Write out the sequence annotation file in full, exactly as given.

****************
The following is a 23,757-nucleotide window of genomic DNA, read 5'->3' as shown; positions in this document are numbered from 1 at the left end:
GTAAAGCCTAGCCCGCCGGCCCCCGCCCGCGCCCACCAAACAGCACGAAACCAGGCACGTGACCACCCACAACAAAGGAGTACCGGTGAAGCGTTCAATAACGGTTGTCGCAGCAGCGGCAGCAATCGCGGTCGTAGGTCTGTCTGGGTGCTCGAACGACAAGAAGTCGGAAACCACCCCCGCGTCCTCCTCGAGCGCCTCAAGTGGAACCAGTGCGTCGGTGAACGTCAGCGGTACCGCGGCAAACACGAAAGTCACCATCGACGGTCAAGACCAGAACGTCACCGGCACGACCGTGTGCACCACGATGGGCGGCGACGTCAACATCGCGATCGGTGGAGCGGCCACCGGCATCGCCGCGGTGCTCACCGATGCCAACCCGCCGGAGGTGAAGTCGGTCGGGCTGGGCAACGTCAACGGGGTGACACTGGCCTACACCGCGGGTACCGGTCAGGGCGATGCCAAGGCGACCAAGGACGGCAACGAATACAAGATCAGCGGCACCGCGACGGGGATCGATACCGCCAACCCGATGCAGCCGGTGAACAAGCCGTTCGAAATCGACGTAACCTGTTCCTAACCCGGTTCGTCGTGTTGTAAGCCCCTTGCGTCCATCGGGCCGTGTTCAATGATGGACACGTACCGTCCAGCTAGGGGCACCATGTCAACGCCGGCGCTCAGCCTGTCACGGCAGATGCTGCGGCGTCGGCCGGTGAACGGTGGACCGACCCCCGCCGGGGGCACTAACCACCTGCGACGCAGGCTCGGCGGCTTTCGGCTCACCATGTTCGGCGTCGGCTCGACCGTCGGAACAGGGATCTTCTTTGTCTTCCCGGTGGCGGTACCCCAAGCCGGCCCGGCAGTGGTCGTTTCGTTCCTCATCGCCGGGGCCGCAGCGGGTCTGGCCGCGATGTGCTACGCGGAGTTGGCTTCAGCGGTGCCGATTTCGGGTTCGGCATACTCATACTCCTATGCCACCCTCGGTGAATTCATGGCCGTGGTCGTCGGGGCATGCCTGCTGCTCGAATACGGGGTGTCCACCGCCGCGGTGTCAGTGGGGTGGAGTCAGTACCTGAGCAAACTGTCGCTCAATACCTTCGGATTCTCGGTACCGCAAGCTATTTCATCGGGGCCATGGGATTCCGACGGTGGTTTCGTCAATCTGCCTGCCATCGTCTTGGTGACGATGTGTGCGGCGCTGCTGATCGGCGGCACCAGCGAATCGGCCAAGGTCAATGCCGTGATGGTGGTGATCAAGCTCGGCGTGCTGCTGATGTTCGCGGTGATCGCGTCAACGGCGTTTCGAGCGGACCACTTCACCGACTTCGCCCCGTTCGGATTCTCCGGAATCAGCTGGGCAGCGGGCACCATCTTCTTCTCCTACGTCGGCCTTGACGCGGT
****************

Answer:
The following is a 23,757-nucleotide window of genomic DNA, read 5'->3' as shown; positions in this document are numbered from 1 at the left end:
GTAAAGCCTAGCCCGCCGGCCCCCGCCCGCGCCCACCAAACAGCACGAAACCAGGCACGTGACCACCCACAACAAAGGAGTACCGGTGAAGCGTTCAATAACGGTTGTCGCAGCAGCGGCAGCAATCGCGGTCGTAGGTCTGTCTGGGTGCTCGAACGACAAGAAGTCGGAAACCACCCCCGCGTCCTCCTCGAGCGCCTCAAGTGGAACCAGTGCGTCGGTGAACGTCAGCGGTACCGCGGCAAACACGAAAGTCACCATCGACGGTCAAGACCAGAACGTCACCGGCACGACCGTGTGCACCACGATGGGCGGCGACGTCAACATCGCGATCGGTGGAGCGGCCACCGGCATCGCCGCGGTGCTCACCGATGCCAACCCGCCGGAGGTGAAGTCGGTCGGGCTGGGCAACGTCAACGGGGTGACACTGGCCTACACCGCGGGTACCGGTCAGGGCGATGCCAAGGCGACCAAGGACGGCAACGAATACAAGATCAGCGGCACCGCGACGGGGATCGATACCGCCAACCCGATGCAGCCGGTGAACAAGCCGTTCGAAATCGACGTAACCTGTTCCTAACCCGGTTCGTCGTGTTGTAAGCCCCTTGCGTCCATCGGGCCGTGTTCAATGATGGACACGTACCGTCCAGCTAGGGGCACCATGTCAACGCCGGCGCTCAGCCTGTCACGGCAGATGCTGCGGCGTCGGCCGGTGAACGGTGGACCGACCCCCGCCGGGGGCACTAACCACCTGCGACGCAGGCTCGGCGGCTTTCGGCTCACCATGTTCGGCGTCGGCTCGACCGTCGGAACAGGGATCTTCTTTGTCTTCCCGGTGGCGGTACCCCAAGCCGGCCCGGCAGTGGTCGTTTCGTTCCTCATCGCCGGGGCCGCAGCGGGTCTGGCCGCGATGTGCTACGCGGAGTTGGCTTCAGCGGTGCCGATTTCGGGTTCGGCATACTCATACTCCTATGCCACCCTCGGTGAATTCATGGCCGTGGTCGTCGGGGCATGCCTGCTGCTCGAATACGGGGTGTCCACCGCCGCGGTGTCAGTGGGGTGGAGTCAGTACCTGAGCAAACTGTCGCTCAATACCTTCGGATTCTCGGTACCGCAAGCTATTTCATCGGGGCCATGGGATTCCGACGGTGGTTTCGTCAATCTGCCTGCCATCGTCTTGGTGACGATGTGTGCGGCGCTGCTGATCGGCGGCACCAGCGAATCGGCCAAGGTCAATGCCGTGATGGTGGTGATCAAGCTCGGCGTGCTGCTGATGTTCGCGGTGATCGCGTCAACGGCGTTTCGAGCGGACCACTTCACCGACTTCGCCCCGTTCGGATTCTCCGGAATCAGCTGGGCAGCGGGCACCATCTTCTTCTCCTACGTCGGCCTTGACGCGGT